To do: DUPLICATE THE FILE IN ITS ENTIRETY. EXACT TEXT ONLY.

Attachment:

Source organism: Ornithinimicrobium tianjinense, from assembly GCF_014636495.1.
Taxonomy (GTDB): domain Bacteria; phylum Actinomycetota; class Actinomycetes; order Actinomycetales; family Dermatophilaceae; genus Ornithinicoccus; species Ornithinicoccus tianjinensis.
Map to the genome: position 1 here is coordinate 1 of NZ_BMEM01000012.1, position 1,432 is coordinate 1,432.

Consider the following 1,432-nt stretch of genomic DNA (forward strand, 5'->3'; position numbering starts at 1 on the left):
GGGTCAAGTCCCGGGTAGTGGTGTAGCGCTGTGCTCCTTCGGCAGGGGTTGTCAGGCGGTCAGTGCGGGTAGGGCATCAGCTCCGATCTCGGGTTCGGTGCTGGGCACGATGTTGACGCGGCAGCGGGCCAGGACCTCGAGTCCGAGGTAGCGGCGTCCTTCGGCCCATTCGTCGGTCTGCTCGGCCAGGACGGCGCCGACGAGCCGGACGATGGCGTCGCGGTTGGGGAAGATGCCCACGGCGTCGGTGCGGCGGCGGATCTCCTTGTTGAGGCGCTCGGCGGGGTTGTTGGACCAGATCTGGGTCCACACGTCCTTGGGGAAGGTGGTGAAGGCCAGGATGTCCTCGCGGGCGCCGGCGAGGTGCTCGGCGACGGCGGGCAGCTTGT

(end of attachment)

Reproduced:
Source organism: Ornithinimicrobium tianjinense, from assembly GCF_014636495.1.
Taxonomy (GTDB): domain Bacteria; phylum Actinomycetota; class Actinomycetes; order Actinomycetales; family Dermatophilaceae; genus Ornithinicoccus; species Ornithinicoccus tianjinensis.
Map to the genome: position 1 here is coordinate 1 of NZ_BMEM01000012.1, position 1,432 is coordinate 1,432.

Consider the following 1,432-nt stretch of genomic DNA (forward strand, 5'->3'; position numbering starts at 1 on the left):
GGGTCAAGTCCCGGGTAGTGGTGTAGCGCTGTGCTCCTTCGGCAGGGGTTGTCAGGCGGTCAGTGCGGGTAGGGCATCAGCTCCGATCTCGGGTTCGGTGCTGGGCACGATGTTGACGCGGCAGCGGGCCAGGACCTCGAGTCCGAGGTAGCGGCGTCCTTCGGCCCATTCGTCGGTCTGCTCGGCCAGGACGGCGCCGACGAGCCGGACGATGGCGTCGCGGTTGGGGAAGATGCCCACGGCGTCGGTGCGGCGGCGGATCTCCTTGTTGAGGCGCTCGGCGGGGTTGTTGGACCAGATCTGGGTCCACACGTCCTTGGGGAAGGTGGTGAAGGCCAGGATGTCCTCGCGGGCGCCGGCGAGGTGCTCGGCGACGGCGGGCAGCTTGT